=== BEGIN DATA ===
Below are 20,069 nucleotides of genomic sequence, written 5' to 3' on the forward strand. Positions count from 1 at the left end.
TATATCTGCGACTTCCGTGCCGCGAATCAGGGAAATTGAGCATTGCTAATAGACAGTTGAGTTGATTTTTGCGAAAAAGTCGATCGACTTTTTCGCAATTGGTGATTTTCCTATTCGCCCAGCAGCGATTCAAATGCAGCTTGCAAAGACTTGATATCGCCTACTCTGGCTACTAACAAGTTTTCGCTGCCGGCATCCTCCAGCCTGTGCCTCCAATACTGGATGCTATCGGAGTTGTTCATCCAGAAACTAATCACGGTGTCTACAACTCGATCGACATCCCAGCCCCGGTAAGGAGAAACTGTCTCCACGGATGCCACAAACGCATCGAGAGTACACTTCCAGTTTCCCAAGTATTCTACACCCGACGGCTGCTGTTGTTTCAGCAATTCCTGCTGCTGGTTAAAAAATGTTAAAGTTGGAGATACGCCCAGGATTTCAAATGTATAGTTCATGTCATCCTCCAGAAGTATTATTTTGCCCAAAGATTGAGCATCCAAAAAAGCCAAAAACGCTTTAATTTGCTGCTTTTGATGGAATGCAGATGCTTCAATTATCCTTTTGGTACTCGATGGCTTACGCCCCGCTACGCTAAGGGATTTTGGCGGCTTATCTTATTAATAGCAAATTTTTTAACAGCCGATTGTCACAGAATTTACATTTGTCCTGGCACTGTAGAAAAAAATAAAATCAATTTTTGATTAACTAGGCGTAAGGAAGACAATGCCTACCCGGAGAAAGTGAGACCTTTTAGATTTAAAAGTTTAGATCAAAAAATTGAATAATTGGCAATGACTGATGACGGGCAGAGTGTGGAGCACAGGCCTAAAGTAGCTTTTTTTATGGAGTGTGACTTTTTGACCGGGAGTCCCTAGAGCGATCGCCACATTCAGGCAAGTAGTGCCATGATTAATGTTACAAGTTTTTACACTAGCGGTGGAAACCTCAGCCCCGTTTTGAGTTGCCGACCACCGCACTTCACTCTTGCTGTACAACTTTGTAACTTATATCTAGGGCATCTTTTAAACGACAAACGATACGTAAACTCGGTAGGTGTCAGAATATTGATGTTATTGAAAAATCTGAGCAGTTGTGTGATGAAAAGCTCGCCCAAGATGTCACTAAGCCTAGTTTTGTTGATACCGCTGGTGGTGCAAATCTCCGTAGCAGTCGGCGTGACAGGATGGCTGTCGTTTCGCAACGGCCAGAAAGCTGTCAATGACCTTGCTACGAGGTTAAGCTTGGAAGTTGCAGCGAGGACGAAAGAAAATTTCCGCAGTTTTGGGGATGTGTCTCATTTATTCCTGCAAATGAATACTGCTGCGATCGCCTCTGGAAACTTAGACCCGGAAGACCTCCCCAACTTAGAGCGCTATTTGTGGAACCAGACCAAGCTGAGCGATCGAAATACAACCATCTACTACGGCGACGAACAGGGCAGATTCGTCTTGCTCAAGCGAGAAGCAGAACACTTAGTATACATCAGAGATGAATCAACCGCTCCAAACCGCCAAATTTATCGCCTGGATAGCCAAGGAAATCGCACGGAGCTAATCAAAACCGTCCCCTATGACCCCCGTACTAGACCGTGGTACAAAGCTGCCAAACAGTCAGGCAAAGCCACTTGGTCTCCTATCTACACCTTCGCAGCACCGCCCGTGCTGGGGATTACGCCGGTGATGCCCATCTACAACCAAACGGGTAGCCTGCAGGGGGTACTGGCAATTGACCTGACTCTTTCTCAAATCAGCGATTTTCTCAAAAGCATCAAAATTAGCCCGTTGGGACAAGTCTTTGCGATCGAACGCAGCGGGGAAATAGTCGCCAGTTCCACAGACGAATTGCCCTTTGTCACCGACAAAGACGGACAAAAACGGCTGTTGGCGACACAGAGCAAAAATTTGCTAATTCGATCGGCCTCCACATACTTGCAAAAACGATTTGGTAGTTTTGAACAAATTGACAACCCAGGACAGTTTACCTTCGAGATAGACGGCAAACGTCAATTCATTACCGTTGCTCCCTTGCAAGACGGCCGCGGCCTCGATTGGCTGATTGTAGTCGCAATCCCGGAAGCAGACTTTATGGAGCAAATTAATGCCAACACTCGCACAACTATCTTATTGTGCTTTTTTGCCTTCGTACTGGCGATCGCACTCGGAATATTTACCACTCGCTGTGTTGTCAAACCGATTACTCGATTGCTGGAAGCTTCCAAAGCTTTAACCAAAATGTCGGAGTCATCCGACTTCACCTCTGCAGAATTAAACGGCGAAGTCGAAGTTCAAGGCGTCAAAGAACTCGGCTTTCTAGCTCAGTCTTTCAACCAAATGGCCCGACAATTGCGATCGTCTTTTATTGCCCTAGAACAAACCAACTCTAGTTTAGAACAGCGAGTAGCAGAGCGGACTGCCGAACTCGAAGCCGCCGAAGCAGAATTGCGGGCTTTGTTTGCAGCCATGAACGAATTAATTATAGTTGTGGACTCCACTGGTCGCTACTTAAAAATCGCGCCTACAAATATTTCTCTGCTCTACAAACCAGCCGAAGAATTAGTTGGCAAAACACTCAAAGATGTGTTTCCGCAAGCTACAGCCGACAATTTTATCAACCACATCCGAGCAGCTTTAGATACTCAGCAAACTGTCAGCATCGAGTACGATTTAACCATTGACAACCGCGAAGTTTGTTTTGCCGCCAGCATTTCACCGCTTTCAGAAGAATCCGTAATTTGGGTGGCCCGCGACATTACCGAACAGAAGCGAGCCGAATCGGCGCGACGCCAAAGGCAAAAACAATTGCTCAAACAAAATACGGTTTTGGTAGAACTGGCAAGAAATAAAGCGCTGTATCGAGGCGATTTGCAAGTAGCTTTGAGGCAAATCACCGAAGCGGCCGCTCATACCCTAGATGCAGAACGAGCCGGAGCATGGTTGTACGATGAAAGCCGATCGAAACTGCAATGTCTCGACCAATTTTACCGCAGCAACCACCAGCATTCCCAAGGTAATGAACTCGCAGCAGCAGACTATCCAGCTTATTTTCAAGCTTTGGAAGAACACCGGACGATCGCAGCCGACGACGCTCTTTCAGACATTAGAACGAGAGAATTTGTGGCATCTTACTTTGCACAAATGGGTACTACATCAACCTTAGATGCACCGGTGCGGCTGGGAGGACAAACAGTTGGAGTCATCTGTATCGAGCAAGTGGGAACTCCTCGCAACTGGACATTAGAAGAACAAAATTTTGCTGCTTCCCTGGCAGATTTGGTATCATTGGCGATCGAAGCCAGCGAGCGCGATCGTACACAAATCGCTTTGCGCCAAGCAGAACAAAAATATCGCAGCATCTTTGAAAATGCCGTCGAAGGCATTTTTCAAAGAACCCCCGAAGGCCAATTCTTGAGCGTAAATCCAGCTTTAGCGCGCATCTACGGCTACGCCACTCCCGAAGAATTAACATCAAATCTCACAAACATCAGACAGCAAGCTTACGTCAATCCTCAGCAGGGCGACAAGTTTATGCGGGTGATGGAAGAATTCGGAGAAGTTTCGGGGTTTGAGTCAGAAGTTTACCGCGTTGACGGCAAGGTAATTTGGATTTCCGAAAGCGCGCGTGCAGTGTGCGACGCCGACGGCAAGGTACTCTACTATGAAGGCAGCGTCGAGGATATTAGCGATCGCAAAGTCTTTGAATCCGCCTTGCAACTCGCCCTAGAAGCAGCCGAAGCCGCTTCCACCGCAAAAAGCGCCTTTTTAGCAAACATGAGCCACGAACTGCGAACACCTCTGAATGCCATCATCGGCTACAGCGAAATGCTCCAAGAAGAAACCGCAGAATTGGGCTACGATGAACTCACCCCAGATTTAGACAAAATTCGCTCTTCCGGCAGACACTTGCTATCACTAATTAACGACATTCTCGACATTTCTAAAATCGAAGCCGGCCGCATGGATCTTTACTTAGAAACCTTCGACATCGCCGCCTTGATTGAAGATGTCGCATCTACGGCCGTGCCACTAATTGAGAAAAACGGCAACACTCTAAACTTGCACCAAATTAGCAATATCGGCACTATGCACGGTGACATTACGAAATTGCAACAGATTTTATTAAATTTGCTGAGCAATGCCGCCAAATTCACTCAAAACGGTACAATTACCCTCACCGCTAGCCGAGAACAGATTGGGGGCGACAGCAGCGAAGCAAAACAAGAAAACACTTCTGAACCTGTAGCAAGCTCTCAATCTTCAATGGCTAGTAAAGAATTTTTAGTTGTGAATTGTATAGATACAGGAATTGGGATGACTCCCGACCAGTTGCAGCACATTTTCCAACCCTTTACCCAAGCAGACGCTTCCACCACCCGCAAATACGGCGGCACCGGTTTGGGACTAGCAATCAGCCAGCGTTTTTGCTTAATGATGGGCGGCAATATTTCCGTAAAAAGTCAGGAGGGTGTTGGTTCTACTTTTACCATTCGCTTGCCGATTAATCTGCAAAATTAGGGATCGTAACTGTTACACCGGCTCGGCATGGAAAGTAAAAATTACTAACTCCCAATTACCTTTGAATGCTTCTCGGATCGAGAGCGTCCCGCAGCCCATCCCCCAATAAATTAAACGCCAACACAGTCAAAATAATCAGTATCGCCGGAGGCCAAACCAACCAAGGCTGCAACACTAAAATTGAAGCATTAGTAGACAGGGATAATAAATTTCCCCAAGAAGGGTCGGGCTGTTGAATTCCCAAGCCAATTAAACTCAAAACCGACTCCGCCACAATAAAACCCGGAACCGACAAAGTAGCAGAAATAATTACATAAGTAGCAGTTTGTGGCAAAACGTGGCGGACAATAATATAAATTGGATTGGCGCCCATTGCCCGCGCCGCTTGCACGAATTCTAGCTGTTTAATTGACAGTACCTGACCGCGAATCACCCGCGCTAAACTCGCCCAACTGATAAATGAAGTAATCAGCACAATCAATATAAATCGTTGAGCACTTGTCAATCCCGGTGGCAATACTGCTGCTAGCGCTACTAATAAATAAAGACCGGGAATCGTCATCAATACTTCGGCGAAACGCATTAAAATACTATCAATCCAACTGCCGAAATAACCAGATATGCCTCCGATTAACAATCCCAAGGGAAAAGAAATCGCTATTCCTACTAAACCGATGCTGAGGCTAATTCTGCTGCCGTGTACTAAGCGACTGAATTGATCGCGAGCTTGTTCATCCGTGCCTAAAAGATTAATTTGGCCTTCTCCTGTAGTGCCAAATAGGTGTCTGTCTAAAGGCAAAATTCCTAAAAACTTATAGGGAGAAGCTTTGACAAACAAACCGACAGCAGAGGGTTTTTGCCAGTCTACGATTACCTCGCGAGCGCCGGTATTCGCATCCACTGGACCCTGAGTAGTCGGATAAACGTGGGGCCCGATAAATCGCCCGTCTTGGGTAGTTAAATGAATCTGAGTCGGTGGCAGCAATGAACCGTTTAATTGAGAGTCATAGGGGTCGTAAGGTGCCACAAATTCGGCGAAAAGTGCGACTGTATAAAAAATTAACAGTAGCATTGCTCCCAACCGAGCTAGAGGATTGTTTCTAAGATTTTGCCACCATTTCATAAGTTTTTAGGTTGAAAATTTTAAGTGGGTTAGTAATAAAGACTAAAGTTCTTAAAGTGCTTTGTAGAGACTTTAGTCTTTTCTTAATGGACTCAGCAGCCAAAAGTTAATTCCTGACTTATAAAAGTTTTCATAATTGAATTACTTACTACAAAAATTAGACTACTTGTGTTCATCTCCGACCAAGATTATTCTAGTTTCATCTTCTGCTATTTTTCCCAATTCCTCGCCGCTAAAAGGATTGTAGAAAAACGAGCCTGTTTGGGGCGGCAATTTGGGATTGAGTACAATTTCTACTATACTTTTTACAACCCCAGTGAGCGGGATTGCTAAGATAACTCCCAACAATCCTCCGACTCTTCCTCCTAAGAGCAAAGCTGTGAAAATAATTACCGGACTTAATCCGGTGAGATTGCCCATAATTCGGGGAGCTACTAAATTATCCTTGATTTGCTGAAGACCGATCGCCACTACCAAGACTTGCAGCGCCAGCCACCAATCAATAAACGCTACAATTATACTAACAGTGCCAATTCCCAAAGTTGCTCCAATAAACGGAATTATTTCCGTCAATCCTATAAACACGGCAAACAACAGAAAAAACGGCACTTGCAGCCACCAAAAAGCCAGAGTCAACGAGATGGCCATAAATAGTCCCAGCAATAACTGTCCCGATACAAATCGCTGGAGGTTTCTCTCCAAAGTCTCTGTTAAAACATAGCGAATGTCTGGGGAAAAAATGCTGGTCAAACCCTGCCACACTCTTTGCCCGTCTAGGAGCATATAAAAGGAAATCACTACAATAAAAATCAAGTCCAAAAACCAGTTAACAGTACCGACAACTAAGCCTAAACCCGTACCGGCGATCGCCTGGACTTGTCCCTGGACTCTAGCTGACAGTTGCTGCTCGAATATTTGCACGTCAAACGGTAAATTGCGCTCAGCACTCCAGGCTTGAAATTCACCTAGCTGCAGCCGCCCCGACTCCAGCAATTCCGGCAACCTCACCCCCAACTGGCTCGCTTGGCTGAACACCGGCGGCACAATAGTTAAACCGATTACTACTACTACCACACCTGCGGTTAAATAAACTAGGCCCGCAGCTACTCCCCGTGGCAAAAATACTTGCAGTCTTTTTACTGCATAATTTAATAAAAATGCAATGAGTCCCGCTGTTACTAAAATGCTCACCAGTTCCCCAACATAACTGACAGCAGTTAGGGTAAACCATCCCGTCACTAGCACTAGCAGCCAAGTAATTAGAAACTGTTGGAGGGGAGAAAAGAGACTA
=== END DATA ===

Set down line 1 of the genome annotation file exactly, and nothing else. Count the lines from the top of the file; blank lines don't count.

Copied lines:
Below are 20,069 nucleotides of genomic sequence, written 5' to 3' on the forward strand. Positions count from 1 at the left end.